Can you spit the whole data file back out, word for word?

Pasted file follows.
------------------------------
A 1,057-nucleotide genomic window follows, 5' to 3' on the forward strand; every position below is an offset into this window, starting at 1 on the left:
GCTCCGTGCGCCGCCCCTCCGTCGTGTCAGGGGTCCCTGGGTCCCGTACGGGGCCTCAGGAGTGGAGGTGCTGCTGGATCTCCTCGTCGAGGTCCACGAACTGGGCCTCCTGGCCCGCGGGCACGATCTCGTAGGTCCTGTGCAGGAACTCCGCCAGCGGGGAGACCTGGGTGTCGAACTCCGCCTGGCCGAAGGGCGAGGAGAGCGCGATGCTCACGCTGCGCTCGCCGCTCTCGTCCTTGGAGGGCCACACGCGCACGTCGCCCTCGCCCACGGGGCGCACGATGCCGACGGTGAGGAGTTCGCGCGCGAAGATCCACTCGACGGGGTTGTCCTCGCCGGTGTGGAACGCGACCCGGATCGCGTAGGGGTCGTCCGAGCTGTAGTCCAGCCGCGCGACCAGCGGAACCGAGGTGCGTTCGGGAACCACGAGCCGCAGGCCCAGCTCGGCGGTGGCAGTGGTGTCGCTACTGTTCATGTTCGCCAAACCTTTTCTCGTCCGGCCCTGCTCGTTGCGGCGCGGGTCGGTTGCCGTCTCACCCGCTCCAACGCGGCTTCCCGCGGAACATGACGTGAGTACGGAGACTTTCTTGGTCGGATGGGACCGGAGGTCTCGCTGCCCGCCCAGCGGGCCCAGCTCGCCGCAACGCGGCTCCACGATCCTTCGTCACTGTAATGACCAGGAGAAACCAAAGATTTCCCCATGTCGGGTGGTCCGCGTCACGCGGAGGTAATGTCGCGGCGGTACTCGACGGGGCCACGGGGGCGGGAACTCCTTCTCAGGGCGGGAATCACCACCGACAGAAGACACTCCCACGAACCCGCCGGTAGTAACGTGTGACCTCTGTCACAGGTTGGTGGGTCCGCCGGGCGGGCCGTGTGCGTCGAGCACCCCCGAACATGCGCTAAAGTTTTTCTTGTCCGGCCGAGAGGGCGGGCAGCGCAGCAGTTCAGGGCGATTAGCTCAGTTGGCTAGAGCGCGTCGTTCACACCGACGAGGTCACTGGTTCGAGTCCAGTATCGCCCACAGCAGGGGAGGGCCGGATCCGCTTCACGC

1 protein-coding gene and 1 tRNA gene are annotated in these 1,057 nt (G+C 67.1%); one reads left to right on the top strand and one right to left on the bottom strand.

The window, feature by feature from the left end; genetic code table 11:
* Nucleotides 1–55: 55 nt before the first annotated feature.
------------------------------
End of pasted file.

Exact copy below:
A 1,057-nucleotide genomic window follows, 5' to 3' on the forward strand; every position below is an offset into this window, starting at 1 on the left:
GCTCCGTGCGCCGCCCCTCCGTCGTGTCAGGGGTCCCTGGGTCCCGTACGGGGCCTCAGGAGTGGAGGTGCTGCTGGATCTCCTCGTCGAGGTCCACGAACTGGGCCTCCTGGCCCGCGGGCACGATCTCGTAGGTCCTGTGCAGGAACTCCGCCAGCGGGGAGACCTGGGTGTCGAACTCCGCCTGGCCGAAGGGCGAGGAGAGCGCGATGCTCACGCTGCGCTCGCCGCTCTCGTCCTTGGAGGGCCACACGCGCACGTCGCCCTCGCCCACGGGGCGCACGATGCCGACGGTGAGGAGTTCGCGCGCGAAGATCCACTCGACGGGGTTGTCCTCGCCGGTGTGGAACGCGACCCGGATCGCGTAGGGGTCGTCCGAGCTGTAGTCCAGCCGCGCGACCAGCGGAACCGAGGTGCGTTCGGGAACCACGAGCCGCAGGCCCAGCTCGGCGGTGGCAGTGGTGTCGCTACTGTTCATGTTCGCCAAACCTTTTCTCGTCCGGCCCTGCTCGTTGCGGCGCGGGTCGGTTGCCGTCTCACCCGCTCCAACGCGGCTTCCCGCGGAACATGACGTGAGTACGGAGACTTTCTTGGTCGGATGGGACCGGAGGTCTCGCTGCCCGCCCAGCGGGCCCAGCTCGCCGCAACGCGGCTCCACGATCCTTCGTCACTGTAATGACCAGGAGAAACCAAAGATTTCCCCATGTCGGGTGGTCCGCGTCACGCGGAGGTAATGTCGCGGCGGTACTCGACGGGGCCACGGGGGCGGGAACTCCTTCTCAGGGCGGGAATCACCACCGACAGAAGACACTCCCACGAACCCGCCGGTAGTAACGTGTGACCTCTGTCACAGGTTGGTGGGTCCGCCGGGCGGGCCGTGTGCGTCGAGCACCCCCGAACATGCGCTAAAGTTTTTCTTGTCCGGCCGAGAGGGCGGGCAGCGCAGCAGTTCAGGGCGATTAGCTCAGTTGGCTAGAGCGCGTCGTTCACACCGACGAGGTCACTGGTTCGAGTCCAGTATCGCCCACAGCAGGGGAGGGCCGGATCCGCTTCACGC

1 protein-coding gene and 1 tRNA gene are annotated in these 1,057 nt (G+C 67.1%); one reads left to right on the top strand and one right to left on the bottom strand.

The window, feature by feature from the left end; genetic code table 11:
* Nucleotides 1–55: 55 nt before the first annotated feature.